1 - Millenium Ecosystem Assessment 2005 Ecosystems and Human Well-Being: Biodiversity Synthesis. World Resources Institute. Washington, USA.
2 - Bowler DE, Buyung-Ali LM, Knight TM, Pulin AS. 2010 A systematic review of evidence for the added benefits to health of exposure to natural environments. BMC Public Health (Open Access); 10: 456.
3 - J. Pretty, J. Peacock, M. Sellens, M. Griffin, 2005 The mental and physical health outcomes of green exercise. Int J Environ Health Res; 15 5 31937 .
4 - J. Maas, R. A. Verheij, P. Spreeuwenger, P. P. Groenewegen, 2008 Physical activity as a possible mechanism behind the relationship between green space and health: A multilevel analysis. BMC Public Health; 8:206.
5 - Bauman AE. 2004 Updating the evidence that physical activity is good for health: an epidemiological review 2000-2003. J Sci Med Sport; 7 619 .
6 - J. Barton, J. Pretty, 2010 What is the best dose of nature and green exercise for improving mental health? A multi-study analysis. Environ Sci Technol; 44 10 394755 .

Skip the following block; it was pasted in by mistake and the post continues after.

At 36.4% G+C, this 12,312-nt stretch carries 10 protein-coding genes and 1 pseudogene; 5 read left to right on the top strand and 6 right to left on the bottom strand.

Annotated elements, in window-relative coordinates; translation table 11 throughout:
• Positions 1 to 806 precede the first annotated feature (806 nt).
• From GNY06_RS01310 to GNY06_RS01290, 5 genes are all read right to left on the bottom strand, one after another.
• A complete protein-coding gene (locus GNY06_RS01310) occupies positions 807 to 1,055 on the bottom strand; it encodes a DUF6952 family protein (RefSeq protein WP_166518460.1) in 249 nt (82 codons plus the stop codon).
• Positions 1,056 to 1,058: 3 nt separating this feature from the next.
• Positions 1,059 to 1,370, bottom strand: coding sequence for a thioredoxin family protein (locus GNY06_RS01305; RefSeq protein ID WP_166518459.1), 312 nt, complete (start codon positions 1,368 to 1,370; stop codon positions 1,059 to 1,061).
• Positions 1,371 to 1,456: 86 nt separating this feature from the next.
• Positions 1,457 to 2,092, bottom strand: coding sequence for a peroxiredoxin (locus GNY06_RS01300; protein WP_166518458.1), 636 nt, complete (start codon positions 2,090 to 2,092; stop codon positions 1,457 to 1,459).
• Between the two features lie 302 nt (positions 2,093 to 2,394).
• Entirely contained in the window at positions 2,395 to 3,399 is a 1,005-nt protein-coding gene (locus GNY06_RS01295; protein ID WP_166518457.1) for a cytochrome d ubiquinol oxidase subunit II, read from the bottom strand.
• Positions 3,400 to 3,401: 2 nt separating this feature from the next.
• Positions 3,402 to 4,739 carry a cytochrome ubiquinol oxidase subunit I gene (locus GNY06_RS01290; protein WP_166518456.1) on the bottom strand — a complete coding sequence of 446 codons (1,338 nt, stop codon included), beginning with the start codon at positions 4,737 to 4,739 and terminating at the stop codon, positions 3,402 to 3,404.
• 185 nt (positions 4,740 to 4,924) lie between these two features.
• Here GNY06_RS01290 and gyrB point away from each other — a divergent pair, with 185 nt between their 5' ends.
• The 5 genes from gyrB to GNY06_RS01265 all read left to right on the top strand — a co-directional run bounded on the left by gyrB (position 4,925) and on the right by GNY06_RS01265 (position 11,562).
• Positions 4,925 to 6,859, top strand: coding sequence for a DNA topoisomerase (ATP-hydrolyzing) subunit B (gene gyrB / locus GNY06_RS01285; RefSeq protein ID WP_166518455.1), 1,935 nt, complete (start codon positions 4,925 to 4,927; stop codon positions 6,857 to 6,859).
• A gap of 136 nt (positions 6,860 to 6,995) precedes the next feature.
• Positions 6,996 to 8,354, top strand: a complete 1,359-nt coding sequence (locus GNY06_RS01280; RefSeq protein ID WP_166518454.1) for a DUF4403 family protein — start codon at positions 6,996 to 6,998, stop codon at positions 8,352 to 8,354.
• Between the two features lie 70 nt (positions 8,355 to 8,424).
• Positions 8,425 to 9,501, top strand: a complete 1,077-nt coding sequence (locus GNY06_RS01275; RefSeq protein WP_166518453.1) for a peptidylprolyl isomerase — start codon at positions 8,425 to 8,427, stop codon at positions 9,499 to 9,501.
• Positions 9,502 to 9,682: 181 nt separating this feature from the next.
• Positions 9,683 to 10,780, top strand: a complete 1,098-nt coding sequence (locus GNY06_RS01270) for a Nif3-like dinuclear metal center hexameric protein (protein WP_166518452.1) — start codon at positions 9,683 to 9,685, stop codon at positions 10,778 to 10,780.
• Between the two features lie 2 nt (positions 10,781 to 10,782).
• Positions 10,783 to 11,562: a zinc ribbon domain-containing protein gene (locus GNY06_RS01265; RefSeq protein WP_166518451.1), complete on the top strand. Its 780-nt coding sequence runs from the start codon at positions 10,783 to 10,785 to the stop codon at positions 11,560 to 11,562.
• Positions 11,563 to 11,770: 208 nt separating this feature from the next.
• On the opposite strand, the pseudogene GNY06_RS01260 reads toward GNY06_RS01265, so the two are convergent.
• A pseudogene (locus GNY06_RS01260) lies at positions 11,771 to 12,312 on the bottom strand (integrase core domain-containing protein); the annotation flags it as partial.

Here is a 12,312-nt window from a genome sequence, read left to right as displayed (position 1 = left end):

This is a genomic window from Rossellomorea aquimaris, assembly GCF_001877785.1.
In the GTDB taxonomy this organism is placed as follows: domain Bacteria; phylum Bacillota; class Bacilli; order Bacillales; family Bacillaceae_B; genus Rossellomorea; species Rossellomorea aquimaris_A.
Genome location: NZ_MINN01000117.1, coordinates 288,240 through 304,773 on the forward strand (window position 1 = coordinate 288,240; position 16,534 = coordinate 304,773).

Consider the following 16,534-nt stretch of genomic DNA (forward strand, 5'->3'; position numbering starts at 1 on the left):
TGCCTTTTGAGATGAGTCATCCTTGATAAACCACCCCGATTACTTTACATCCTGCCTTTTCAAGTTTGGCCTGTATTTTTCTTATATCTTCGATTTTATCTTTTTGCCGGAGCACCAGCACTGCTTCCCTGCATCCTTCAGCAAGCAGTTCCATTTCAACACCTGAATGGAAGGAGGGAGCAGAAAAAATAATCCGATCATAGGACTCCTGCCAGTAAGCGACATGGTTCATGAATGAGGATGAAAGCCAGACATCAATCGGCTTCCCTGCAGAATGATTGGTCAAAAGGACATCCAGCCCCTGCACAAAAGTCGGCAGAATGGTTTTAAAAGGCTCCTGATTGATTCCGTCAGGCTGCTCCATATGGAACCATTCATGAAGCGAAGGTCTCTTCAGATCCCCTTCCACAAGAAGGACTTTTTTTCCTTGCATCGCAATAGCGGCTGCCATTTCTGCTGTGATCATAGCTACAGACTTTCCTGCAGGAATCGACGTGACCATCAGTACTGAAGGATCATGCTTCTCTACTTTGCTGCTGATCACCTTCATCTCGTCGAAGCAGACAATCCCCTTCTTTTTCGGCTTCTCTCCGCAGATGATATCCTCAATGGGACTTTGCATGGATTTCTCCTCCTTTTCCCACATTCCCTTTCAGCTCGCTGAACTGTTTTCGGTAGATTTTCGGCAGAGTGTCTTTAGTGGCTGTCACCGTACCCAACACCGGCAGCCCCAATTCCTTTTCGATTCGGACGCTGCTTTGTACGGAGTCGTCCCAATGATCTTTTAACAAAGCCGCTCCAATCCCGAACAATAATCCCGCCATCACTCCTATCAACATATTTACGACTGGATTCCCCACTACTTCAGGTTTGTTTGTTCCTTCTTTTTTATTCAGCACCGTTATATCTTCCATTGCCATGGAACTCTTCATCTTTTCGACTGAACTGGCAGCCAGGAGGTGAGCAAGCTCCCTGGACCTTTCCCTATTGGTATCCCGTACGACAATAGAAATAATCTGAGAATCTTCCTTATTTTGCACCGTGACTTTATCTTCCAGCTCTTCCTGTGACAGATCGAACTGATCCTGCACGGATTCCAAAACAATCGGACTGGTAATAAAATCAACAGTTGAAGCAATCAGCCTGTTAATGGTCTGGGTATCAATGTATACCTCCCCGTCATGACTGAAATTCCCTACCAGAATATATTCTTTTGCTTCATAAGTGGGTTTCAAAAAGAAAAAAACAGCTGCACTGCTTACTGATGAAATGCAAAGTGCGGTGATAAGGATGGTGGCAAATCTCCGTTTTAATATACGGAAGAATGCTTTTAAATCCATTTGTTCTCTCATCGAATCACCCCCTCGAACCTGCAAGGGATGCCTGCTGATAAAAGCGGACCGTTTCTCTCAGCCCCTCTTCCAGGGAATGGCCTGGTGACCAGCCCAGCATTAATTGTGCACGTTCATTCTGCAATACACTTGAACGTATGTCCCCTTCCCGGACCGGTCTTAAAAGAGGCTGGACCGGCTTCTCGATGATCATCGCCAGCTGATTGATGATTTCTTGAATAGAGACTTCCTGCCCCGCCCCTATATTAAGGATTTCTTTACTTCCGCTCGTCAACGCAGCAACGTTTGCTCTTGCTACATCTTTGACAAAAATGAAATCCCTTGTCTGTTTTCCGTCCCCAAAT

7 - T. Hartig, G. W. Evans, L. D. Jamner, DS Garlin. T. Davis, 2003 Tracking restoration in natural and urban field setting. J Environ Psychol; 32 2 10923 .
8 - P. J. Seaman, R. Jones, A. Ellaway, 2010 It’s not just about the park, it’s about integration too: why people choose to use or not use urban greenspaces. J Behav Nutr Physical Activity; 7:78.
9 - E. Bromet, L. H. Andrade, I. Hwang, et al. 2011 Cross-national epidemiology of DSM-IV major depressive episode. BMC Medicine; 9:90.
10 - Alva. R. Álvarez, 2002 Salud Pública y Medicina Preventiva. 3rd ed. Manual Moderno. México, 472 pp.